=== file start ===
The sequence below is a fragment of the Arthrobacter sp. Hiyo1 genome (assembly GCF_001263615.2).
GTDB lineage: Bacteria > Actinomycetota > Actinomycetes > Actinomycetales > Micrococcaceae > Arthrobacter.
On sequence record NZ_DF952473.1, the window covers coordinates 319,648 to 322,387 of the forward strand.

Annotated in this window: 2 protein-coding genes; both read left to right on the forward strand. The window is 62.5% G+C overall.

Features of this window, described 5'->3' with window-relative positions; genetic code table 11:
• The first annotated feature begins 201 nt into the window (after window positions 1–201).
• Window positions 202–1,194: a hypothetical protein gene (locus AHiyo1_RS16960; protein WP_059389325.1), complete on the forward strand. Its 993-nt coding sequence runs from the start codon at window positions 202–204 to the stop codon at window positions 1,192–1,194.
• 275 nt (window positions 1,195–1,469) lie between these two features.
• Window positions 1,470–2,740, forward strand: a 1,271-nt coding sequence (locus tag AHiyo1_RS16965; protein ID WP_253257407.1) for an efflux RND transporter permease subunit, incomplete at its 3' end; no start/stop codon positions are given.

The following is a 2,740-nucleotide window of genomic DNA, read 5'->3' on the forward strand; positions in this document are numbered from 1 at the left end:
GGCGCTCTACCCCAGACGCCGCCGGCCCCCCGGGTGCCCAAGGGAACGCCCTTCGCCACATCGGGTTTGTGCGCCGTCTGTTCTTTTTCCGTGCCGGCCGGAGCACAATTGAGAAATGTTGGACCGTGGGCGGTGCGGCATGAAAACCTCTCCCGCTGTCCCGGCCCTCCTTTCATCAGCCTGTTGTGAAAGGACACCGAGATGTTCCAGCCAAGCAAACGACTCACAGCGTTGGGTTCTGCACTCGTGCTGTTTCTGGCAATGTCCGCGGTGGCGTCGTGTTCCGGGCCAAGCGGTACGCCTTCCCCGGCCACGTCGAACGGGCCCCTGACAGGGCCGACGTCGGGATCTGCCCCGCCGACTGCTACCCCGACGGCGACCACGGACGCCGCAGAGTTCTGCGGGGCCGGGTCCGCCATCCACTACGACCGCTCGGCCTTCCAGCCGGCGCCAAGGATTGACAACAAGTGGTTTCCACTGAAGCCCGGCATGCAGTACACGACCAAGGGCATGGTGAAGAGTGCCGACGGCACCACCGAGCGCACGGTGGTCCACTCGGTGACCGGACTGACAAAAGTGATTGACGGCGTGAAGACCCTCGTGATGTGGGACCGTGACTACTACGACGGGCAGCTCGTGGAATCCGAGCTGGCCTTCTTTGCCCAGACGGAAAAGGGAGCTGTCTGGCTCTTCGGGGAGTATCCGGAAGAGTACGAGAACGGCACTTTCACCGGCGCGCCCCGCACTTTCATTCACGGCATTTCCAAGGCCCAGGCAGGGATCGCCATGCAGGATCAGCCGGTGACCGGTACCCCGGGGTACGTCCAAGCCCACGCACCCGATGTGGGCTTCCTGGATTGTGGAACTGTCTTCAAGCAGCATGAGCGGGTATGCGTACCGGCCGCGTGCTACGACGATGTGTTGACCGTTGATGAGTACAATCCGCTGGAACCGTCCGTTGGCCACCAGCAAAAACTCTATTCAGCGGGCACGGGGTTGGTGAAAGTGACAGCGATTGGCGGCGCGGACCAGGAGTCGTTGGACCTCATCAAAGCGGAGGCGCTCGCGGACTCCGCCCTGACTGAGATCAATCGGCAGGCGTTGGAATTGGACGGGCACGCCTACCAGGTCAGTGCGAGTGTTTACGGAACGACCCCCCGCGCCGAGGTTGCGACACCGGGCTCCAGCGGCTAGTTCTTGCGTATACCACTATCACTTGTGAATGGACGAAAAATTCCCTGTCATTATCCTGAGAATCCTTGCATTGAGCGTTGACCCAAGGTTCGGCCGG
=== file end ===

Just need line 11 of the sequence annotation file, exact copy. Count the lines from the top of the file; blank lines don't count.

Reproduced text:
GGCGCTCTACCCCAGACGCCGCCGGCCCCCCGGGTGCCCAAGGGAACGCCCTTCGCCACATCGGGTTTGTGCGCCGTCTGTTCTTTTTCCGTGCCGGCCGGAGCACAATTGAGAAATGTTGGACCGTGGGCGGTGCGGCATGAAAACCTCTCCCGCTGTCCCGGCCCTCCTTTCATCAGCCTGTTGTGAAAGGACACCGAGATGTTCCAGCCAAGCAAACGACTCACAGCGTTGGGTTCTGCACTCGTGCTGTTTCTGGCAATGTCCGCGGTGGCGTCGTGTTCCGGGCCAAGCGGTACGCCTTCCCCGGCCACGTCGAACGGGCCCCTGACAGGGCCGACGTCGGGATCTGCCCCGCCGACTGCTACCCCGACGGCGACCACGGACGCCGCAGAGTTCTGCGGGGCCGGGTCCGCCATCCACTACGACCGCTCGGCCTTCCAGCCGGCGCCAAGGATTGACAACAAGTGGTTTCCACTGAAGCCCGGCATGCAGTACACGACCAAGGGCATGGTGAAGAGTGCCGACGGCACCACCGAGCGCACGGTGGTCCACTCGGTGACCGGACTGACAAAAGTGATTGACGGCGTGAAGACCCTCGTGATGTGGGACCGTGACTACTACGACGGGCAGCTCGTGGAATCCGAGCTGGCCTTCTTTGCCCAGACGGAAAAGGGAGCTGTCTGGCTCTTCGGGGAGTATCCGGAAGAGTACGAGAACGGCACTTTCACCGGCGCGCCCCGCACTTTCATTCACGGCATTTCCAAGGCCCAGGCAGGGATCGCCATGCAGGATCAGCCGGTGACCGGTACCCCGGGGTACGTCCAAGCCCACGCACCCGATGTGGGCTTCCTGGATTGTGGAACTGTCTTCAAGCAGCATGAGCGGGTATGCGTACCGGCCGCGTGCTACGACGATGTGTTGACCGTTGATGAGTACAATCCGCTGGAACCGTCCGTTGGCCACCAGCAAAAACTCTATTCAGCGGGCACGGGGTTGGTGAAAGTGACAGCGATTGGCGGCGCGGACCAGGAGTCGTTGGACCTCATCAAAGCGGAGGCGCTCGCGGACTCCGCCCTGACTGAGATCAATCGGCAGGCGTTGGAATTGGACGGGCACGCCTACCAGGTCAGTGCGAGTGTTTACGGAACGACCCCCCGCGCCGAGGTTGCGACACCGGGCTCCAGCGGCTAGTTCTTGCGTATACCACTATCACTTGTGAATGGACGAAAAATTCCCTGTCATTATCCTGAGAATCCTTGCATTGAGCGTTGACCCAAGGTTCGGCCGG